3a. Closed Forward Changes
In simplest of terms, a Closed Change is a figure consisting of three steps, which resembles one half of a Left or Right Box Turn. The Forward Closed Change is so named because the man steps forward on count 1.
Functionally, Closed Changes may serve one of two purposes. The first is -- as the name implies -- a change. Specifically, when danced in sequence with Left and Right Box Turns, they are meant to change direction of turn, from right to left, or vice-versa. The second purpose is simple linear progression, achieved by dancing two or more Closed Changes in succession.
* Note that although the man's and lady's charts describe the LF and RF Forward Closed Changes together in succession, each Closed Change can be isolated and danced in combination with other figures.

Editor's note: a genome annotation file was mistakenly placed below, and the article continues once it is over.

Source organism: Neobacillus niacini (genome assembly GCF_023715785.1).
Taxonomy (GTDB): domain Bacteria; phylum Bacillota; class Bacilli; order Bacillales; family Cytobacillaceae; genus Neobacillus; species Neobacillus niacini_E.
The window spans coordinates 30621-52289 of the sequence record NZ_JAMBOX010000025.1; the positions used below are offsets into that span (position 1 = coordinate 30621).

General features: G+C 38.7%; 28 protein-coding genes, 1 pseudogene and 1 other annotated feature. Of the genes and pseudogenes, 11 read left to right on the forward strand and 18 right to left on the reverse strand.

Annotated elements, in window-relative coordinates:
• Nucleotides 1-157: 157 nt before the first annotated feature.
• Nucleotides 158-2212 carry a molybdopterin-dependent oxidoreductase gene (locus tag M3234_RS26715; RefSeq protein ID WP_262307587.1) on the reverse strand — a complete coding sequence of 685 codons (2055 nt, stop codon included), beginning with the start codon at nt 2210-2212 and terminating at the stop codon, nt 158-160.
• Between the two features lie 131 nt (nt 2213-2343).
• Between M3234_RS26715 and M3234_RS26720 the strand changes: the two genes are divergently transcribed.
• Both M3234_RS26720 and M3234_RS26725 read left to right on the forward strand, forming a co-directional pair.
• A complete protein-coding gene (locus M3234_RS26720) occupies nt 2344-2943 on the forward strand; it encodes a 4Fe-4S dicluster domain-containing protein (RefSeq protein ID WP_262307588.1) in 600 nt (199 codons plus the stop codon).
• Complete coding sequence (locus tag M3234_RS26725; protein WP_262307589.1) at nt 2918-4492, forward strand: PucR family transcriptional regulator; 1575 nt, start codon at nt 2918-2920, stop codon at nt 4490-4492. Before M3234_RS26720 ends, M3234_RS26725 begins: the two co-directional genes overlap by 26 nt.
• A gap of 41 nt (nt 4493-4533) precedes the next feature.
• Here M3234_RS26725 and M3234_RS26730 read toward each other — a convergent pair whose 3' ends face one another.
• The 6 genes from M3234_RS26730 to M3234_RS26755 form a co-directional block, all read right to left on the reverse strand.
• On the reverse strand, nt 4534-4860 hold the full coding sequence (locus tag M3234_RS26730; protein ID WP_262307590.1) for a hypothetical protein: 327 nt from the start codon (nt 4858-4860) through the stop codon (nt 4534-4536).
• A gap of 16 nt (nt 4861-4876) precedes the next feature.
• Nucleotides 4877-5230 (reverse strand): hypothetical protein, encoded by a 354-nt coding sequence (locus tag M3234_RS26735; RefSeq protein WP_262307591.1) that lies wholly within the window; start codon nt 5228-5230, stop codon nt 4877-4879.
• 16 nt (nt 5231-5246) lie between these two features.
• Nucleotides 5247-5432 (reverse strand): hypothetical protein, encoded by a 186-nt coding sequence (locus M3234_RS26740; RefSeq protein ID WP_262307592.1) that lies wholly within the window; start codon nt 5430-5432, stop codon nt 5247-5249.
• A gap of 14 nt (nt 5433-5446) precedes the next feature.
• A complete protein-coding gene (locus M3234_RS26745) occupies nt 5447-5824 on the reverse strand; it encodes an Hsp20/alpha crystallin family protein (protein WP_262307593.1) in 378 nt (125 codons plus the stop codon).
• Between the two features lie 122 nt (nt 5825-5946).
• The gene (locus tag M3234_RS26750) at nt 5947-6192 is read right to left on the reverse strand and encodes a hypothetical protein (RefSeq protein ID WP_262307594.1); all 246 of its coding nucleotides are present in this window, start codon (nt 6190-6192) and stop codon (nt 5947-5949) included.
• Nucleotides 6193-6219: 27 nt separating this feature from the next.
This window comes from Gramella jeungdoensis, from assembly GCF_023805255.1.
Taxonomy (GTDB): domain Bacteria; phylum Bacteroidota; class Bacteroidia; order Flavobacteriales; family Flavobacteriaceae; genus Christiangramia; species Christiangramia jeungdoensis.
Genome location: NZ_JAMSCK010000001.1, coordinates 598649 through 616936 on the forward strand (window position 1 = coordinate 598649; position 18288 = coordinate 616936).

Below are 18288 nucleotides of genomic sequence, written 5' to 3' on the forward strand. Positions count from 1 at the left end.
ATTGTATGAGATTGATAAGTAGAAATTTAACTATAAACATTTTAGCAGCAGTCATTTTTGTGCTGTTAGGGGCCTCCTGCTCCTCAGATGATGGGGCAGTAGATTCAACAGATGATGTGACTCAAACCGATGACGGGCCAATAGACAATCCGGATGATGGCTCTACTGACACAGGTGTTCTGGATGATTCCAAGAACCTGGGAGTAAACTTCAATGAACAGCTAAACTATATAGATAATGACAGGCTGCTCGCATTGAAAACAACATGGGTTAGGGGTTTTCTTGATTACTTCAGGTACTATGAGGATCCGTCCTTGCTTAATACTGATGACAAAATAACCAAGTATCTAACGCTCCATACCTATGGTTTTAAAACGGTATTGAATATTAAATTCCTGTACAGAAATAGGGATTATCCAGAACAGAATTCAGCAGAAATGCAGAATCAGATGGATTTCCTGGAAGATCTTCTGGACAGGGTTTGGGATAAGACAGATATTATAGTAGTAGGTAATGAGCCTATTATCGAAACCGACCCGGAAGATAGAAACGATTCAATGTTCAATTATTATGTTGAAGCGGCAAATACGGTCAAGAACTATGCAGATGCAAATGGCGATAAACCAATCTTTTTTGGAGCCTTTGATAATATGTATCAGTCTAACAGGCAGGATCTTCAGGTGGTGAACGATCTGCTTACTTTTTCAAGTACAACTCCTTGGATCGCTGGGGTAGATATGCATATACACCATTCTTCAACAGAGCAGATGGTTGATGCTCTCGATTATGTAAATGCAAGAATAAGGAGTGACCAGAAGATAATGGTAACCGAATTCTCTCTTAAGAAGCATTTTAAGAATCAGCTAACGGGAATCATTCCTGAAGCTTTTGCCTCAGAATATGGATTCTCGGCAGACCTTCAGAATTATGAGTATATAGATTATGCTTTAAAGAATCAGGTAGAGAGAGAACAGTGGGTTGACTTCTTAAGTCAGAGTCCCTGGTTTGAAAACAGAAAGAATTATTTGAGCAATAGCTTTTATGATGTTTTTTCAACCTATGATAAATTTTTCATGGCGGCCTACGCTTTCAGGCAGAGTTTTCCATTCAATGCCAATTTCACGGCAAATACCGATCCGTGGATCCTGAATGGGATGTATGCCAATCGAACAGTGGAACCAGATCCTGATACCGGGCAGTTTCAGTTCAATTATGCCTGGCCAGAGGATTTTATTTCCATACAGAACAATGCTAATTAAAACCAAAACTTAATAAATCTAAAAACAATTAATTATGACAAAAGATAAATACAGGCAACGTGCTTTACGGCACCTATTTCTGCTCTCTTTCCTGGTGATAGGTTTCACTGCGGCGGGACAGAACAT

Closed Change as Link Between Box Turns
A single Closed Change can be used to link a Left Box Turn to a Right Box Turn, and vice-versa. For example, following the Left Box Turn, the man's left foot will be free. If he dances a Left Foot Forward Closed Change, he will then have his right foot free to begin the Right Box Turn. Likewise, following the Right Box Turn, he can dance a Right Foot Forward Closed Change to follow with a Left Box.
Closed Change as Progressive Basic
When two or more Closed Changes are danced in succession, they are used to travel along line of dance in a direct, linear fashion. When danced this way, they are sometimes referred to as Progressive Changes or Progressive Basic.
Note that successive Progressive Changes are a sequence unique to social and American style dancers. International schools use Closed Changes almost exclusively for the purpose of linking Box Turns (i.e. method #1 above).